Flags Name Plate

"Their potential for expressing deep-felt emotions in a condensed but obvious form, and with great public visibility, has made flags an important medium of political communication in the 20th century." --Whitney Smith

To some, a flag may just be a piece of colored cloth, but to others it brings to mind many feelings: protection, victory, challenge, submission, pride, honor, threat, loyalty, and hope. Patriots often express love of their country by hoisting flags; victorious armies humiliate their enemies by displaying captured flags and dictators use flags to help mold public opinion.

The date of the earliest flag is unknown. However we do know that some of the first flags consisted of carved emblem on top of poles with ribbons attached below. Nature themes, especially wild animals, were popular symbols for the flags.

The practical use of the flag became evident fairly early in history. A flag could be used to identify the rank of a commander, indicate tactical directions on the battlefield, signal the intentions of a ship and show its place of registration, and inspire men and women undertaking difficult and dangerous tasks on behalf of their country. The "Our Flag" postcard seen above may have inspired many a chest piece.

The study of flags, (vexillology) tells us that there are correct and incorrect ways to display the flag. While in Green Bay, Wisconsin for a tattoo convention, I picked up a local paper and found several articles and letters to the editor about the flag etiquette issue. As many of you may know, Reggie White, a beloved ex-Green Bay Packer, passed away the day after Christmas, 2004. To show their feelings of loss the team decided to lower the American flag to half-mast at Lambeau Field. This angered many local patriots who felt it inappropriate to lower the flag for a sports star and not for the men and women dying in the military during this time of war. From the variety of letters in the Green Bay paper this event brought up varied emotions and questions among the locals. We are seeing this more and more in the United States: the US Postal Offices lower the flag for the Postmaster who passes away, city buildings lower the flag when a city worker dies, and often schools do this when one of their students die. There are many who think that these instances are inappropriate from the perspective of our national symbol.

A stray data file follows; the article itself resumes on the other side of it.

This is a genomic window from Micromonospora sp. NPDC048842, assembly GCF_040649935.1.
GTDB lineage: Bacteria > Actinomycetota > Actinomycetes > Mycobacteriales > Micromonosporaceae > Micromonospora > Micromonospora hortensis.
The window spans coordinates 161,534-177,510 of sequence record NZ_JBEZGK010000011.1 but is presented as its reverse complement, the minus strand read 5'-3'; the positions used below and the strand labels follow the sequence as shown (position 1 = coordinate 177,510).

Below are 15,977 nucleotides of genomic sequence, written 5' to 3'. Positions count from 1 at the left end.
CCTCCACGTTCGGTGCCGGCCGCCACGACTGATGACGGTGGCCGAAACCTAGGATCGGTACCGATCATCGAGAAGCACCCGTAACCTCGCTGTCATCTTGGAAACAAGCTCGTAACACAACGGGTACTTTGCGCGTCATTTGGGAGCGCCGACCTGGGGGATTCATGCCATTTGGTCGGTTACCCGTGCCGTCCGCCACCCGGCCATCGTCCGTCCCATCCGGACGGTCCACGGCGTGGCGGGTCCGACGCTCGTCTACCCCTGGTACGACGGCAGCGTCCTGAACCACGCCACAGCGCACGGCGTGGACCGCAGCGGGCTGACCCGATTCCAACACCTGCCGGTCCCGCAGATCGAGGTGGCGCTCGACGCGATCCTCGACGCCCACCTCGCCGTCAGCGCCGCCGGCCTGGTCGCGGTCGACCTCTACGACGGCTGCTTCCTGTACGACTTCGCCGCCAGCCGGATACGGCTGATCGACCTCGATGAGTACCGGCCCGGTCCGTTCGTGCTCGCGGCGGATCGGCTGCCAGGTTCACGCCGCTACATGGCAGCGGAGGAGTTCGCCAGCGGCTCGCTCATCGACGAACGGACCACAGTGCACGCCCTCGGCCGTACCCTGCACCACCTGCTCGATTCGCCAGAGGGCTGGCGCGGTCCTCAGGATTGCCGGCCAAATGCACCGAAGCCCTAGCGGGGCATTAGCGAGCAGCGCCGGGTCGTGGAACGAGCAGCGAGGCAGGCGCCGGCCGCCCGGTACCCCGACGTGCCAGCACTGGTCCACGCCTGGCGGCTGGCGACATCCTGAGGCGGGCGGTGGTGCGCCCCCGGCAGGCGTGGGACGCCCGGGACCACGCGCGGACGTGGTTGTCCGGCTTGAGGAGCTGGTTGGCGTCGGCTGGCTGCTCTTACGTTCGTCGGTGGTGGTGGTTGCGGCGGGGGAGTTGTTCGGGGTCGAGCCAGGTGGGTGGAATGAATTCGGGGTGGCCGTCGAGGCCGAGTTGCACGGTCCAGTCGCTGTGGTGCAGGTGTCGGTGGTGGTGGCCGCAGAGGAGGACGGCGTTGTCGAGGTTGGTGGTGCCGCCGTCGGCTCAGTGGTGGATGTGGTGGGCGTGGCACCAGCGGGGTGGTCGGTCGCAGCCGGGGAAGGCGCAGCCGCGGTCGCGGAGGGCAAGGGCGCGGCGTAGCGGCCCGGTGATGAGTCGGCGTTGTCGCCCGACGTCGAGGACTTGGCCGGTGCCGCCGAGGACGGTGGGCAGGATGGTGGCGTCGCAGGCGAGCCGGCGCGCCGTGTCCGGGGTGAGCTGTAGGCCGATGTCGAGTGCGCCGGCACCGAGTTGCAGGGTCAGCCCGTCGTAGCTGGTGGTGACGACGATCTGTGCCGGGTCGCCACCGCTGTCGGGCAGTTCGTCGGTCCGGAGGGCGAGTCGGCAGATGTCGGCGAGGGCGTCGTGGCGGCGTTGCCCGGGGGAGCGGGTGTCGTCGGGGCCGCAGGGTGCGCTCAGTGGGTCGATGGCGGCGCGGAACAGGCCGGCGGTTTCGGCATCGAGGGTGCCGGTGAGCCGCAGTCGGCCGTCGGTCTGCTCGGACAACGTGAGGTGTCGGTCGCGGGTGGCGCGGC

Here at the Tattoo Archive, we feel that flag tattoos are the backbone of the tattoo world. Appropriate or not, flags from all nations are popular tattoo designs. After 9/11 tattooists around the country and probably from around the world were swamped with demands for flag tattoo designs. While doing research for this article I was browsing the United States history website and came upon the "Often Asked Questions" section about flag etiquette. One of the questions was, "I am thinking of getting a flag tattoo. Is it okay?" The response was, "There is nothing in the Flag Code about tattoos. The question is one of respect for the flag. In this case one person's respect is another's disrespect, and we advise against a flag tattoo. Perhaps an American eagle would look good?"

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